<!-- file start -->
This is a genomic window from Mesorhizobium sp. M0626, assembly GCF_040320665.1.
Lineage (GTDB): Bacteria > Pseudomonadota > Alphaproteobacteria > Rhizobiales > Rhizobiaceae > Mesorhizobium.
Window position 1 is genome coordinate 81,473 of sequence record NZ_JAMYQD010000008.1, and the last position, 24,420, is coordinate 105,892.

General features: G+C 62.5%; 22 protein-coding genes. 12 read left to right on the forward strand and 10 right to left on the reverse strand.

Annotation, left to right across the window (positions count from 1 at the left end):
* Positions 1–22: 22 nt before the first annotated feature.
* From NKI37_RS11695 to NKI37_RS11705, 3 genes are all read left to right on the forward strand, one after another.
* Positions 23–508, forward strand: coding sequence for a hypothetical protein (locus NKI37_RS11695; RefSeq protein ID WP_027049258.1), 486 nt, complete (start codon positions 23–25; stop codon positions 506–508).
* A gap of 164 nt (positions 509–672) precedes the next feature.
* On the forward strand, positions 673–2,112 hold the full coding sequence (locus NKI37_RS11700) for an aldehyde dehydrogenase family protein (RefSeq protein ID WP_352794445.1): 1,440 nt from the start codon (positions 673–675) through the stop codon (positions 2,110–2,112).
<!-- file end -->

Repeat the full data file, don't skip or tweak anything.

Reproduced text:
This is a genomic window from Mesorhizobium sp. M0626, assembly GCF_040320665.1.
Lineage (GTDB): Bacteria > Pseudomonadota > Alphaproteobacteria > Rhizobiales > Rhizobiaceae > Mesorhizobium.
Window position 1 is genome coordinate 81,473 of sequence record NZ_JAMYQD010000008.1, and the last position, 24,420, is coordinate 105,892.

General features: G+C 62.5%; 22 protein-coding genes. 12 read left to right on the forward strand and 10 right to left on the reverse strand.

Annotation, left to right across the window (positions count from 1 at the left end):
* Positions 1–22: 22 nt before the first annotated feature.
* From NKI37_RS11695 to NKI37_RS11705, 3 genes are all read left to right on the forward strand, one after another.
* Positions 23–508, forward strand: coding sequence for a hypothetical protein (locus NKI37_RS11695; RefSeq protein ID WP_027049258.1), 486 nt, complete (start codon positions 23–25; stop codon positions 506–508).
* A gap of 164 nt (positions 509–672) precedes the next feature.
* On the forward strand, positions 673–2,112 hold the full coding sequence (locus NKI37_RS11700) for an aldehyde dehydrogenase family protein (RefSeq protein ID WP_352794445.1): 1,440 nt from the start codon (positions 673–675) through the stop codon (positions 2,110–2,112).